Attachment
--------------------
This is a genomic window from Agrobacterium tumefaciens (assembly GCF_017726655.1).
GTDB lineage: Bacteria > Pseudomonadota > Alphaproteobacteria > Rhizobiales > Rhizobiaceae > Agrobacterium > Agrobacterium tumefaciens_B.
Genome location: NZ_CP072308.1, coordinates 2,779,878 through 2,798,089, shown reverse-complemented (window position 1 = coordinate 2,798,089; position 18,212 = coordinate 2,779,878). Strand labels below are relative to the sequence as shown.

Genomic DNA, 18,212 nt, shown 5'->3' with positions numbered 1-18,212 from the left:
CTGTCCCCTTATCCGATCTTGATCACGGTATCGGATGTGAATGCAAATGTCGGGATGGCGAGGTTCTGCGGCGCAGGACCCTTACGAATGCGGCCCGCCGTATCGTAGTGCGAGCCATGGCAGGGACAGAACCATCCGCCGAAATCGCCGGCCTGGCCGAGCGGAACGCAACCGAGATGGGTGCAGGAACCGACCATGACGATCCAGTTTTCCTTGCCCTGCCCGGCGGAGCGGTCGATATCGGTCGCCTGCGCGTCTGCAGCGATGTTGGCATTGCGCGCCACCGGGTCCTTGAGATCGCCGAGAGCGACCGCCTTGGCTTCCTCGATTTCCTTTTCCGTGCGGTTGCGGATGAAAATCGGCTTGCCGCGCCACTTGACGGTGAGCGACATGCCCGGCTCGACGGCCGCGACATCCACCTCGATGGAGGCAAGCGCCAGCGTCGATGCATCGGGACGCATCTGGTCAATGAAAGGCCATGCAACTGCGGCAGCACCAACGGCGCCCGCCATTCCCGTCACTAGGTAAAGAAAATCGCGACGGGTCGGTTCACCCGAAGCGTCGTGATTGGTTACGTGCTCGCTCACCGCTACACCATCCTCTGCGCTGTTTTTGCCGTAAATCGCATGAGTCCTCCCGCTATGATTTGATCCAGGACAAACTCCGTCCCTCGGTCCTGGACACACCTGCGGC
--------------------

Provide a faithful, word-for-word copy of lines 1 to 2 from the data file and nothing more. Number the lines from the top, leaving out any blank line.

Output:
This is a genomic window from Agrobacterium tumefaciens (assembly GCF_017726655.1).
GTDB lineage: Bacteria > Pseudomonadota > Alphaproteobacteria > Rhizobiales > Rhizobiaceae > Agrobacterium > Agrobacterium tumefaciens_B.